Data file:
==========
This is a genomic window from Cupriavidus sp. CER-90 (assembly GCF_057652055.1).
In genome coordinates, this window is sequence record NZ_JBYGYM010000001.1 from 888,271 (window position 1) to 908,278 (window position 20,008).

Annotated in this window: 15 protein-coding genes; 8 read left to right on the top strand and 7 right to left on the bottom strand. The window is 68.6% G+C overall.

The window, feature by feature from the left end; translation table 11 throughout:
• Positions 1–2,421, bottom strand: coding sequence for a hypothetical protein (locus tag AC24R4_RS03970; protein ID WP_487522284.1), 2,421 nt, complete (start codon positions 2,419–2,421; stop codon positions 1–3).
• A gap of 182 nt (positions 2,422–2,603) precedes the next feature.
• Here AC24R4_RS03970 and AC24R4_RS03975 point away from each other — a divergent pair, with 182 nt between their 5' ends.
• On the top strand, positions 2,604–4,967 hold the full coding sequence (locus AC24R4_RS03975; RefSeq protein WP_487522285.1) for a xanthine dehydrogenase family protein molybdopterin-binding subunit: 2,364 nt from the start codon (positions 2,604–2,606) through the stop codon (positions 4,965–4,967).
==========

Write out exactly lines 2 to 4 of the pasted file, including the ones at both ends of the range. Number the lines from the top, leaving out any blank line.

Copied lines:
In genome coordinates, this window is sequence record NZ_JBYGYM010000001.1 from 888,271 (window position 1) to 908,278 (window position 20,008).

Annotated in this window: 15 protein-coding genes; 8 read left to right on the top strand and 7 right to left on the bottom strand. The window is 68.6% G+C overall.

The window, feature by feature from the left end; translation table 11 throughout: